Dr. V's vision lets thousands see Capitalism: An 80-year-old doctor uses high-volume surgery he likens to a McDonald's to bring sight to thousands of Indians. Though two-thirds of them paid nothing, his hospital is profitable.

Sun Journal

November 17, 1998|By Miriam Jordan | Miriam Jordan,SPECIAL TO THE SUN

MADURAI, India -- Govindappa Venkataswamy has a vision: to eradicate avoidable blindness in his lifetime. A solution could be in sight for millions of people if the 80-year-old Indian ophthalmologist can spread his prescription for providing high-volume, high-quality eye care at low cost around the developing world.

"The secret is commitment and a market approach," says Venkataswamy. Eye care in developing countries, he argues, should be marketed like American fast food. "My model is McDonald's. They serve the identical hamburger, with the same efficiency, at thousands of outlets."

The doctor is promoting compassionate capitalism.

Thanks to sound management, innovative marketing and an assembly-line approach to surgery, his Aravind Eye Hospital restores sight to more people than any other hospital in the world.

This year, the main hospital and its three branches in the southern state of Tamil Nadu are expected to operate on 150,000 people, mainly cataract victims. Surgeons at Aravind each perform about 2,000 cataract operations annually, compared with an Indian average of 250.

Aravind's efficiency is the theme of a case study at Harvard Business School. Several U.S. medical programs send residency students to the hospitals for training. Health officials from China, Nepal and Indonesia, among others, have sought his advice. The World Bank, sponsor of a multimillion dollar blindness-control project in India, has enlisted Aravind in its training efforts.

"It's not hype, it's the real thing," says Dr. Morton Goldberg, director of the Wilmer Eye Institute at the Johns Hopkins University School of Medicine, which sends residents to Aravind each year. "It takes a unique combination of devotion, technical skill, managerial and organizational ability and entrepreneurship. They are doing it without cutting any corners."

About 80 percent of reversible blindness is caused by cataracts, or the gradual clouding of the eye's lens. A 20-minute procedure to remove the blurred lens and implant a plastic lens cures most people before the condition deteriorates into blindness.

In India, about 17 million people suffer from cataract blindness, many of them as young as 40 years old. Though about 3 million cataract surgeries were performed nationwide in 1997, twice as many as six years earlier, hospitals cannot keep up with the backlog: The disease blinds another 4 million Indians each year.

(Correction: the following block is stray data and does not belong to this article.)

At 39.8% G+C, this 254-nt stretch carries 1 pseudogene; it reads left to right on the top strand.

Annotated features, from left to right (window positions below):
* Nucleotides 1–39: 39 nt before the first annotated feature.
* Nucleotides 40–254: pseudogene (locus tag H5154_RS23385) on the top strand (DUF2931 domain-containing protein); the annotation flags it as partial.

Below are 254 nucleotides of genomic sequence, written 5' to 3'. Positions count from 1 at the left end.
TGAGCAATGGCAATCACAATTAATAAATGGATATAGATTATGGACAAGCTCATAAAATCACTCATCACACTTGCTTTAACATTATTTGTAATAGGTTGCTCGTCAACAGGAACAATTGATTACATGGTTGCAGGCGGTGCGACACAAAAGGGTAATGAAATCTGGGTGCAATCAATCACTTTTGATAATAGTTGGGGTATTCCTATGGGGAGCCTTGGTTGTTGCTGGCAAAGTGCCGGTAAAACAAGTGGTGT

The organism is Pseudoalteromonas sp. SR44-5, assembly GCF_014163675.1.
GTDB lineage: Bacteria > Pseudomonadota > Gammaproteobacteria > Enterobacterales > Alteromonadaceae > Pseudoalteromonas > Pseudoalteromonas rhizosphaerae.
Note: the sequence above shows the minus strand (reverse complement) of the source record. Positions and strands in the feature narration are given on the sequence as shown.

Dr. V, as Venkataswamy is known to staff and friends, believes hospitals can cure all the needy if they follow sensible business practices. With no state aid and little foreign assistance, Aravind Eye Hospital provides two-thirds of all surgeries free. Last year's $2.4 million profit was plowed back into the system.

"Rich or poor, we never refused a single patient at any time," he says. Instead, Venkataswamy kept lowering the unit cost of surgery by boosting volume, and by engendering among his staff a work ethic and commitment to heal that inspire many to work 12-hour days six times a week.

The operating rooms illustrate the cost-effectiveness and efficiency that bolster Aravind's productivity. A single large microscope swivels back and forth between two operating tables to optimize a doctor's surgery time.

As soon as the first operation is completed, the doctor turns to the other table and begins work on another eye. Meantime, the operating table used previously is prepared for the next patient.

"It's very efficient without sacrificing patient care," says Dr. Roy Loo, a resident from the Greater Baltimore Medical Center doing a stint at Aravind.

Venkataswamy launched his crusade against blindness as a young doctor in the state-run health system. When he retired at age 58, he sank his life savings into his own 11-bed clinic. It flourished into his present network of hospitals with 1,300 beds.

The equipment is the best, but no money is wasted on frills. Patients are carried on canvas stretchers fitted with bamboo poles. Paramedics are responsible for administrative and counseling tasks, freeing surgeons to use their time to restore eyesight.

Five years ago, Venkataswamy acquired U.S. technology to start in-house production of the plastic intra-ocular lenses, which until then were imported at huge expense. Besides bringing down the retail cost of lenses on the Indian market, Aravind now sells them to 75 countries at about one-quarter of the U.S. price. Six months ago, Aravind used German technology to begin manufacturing the tiny suture needle used in eye surgery.

Paying patients subsidize the poor. In Madurai, the hospital is split into two wings. Patients in the commercial wing pay about $130 for surgery and two nights in a private room. In the free wing, patients pay the cost of the lens and suture, about $12, if they can afford it. They receive free meals and free lodging: straw mats in wards for 30 to 40 people.

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